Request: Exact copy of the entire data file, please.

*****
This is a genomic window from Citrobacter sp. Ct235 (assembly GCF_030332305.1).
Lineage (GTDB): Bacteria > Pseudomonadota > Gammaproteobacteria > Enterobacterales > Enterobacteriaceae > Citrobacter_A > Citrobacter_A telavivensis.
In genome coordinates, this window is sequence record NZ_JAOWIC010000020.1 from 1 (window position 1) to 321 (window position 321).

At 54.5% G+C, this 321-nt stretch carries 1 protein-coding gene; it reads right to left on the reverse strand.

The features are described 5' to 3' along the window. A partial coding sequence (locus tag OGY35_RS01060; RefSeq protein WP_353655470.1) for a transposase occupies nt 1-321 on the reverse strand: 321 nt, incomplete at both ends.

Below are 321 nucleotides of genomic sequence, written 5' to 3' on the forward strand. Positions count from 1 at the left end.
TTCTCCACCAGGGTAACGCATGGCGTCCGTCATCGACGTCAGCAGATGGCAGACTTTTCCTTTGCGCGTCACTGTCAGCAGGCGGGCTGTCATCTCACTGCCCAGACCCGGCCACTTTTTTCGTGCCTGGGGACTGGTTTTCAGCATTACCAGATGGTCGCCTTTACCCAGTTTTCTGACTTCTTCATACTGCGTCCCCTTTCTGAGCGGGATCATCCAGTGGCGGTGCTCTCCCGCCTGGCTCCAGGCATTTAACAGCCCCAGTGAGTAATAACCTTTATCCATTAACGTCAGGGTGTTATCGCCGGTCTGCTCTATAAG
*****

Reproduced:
This is a genomic window from Citrobacter sp. Ct235 (assembly GCF_030332305.1).
Lineage (GTDB): Bacteria > Pseudomonadota > Gammaproteobacteria > Enterobacterales > Enterobacteriaceae > Citrobacter_A > Citrobacter_A telavivensis.
In genome coordinates, this window is sequence record NZ_JAOWIC010000020.1 from 1 (window position 1) to 321 (window position 321).

At 54.5% G+C, this 321-nt stretch carries 1 protein-coding gene; it reads right to left on the reverse strand.

The features are described 5' to 3' along the window. A partial coding sequence (locus tag OGY35_RS01060; RefSeq protein WP_353655470.1) for a transposase occupies nt 1-321 on the reverse strand: 321 nt, incomplete at both ends.

Below are 321 nucleotides of genomic sequence, written 5' to 3' on the forward strand. Positions count from 1 at the left end.
TTCTCCACCAGGGTAACGCATGGCGTCCGTCATCGACGTCAGCAGATGGCAGACTTTTCCTTTGCGCGTCACTGTCAGCAGGCGGGCTGTCATCTCACTGCCCAGACCCGGCCACTTTTTTCGTGCCTGGGGACTGGTTTTCAGCATTACCAGATGGTCGCCTTTACCCAGTTTTCTGACTTCTTCATACTGCGTCCCCTTTCTGAGCGGGATCATCCAGTGGCGGTGCTCTCCCGCCTGGCTCCAGGCATTTAACAGCCCCAGTGAGTAATAACCTTTATCCATTAACGTCAGGGTGTTATCGCCGGTCTGCTCTATAAG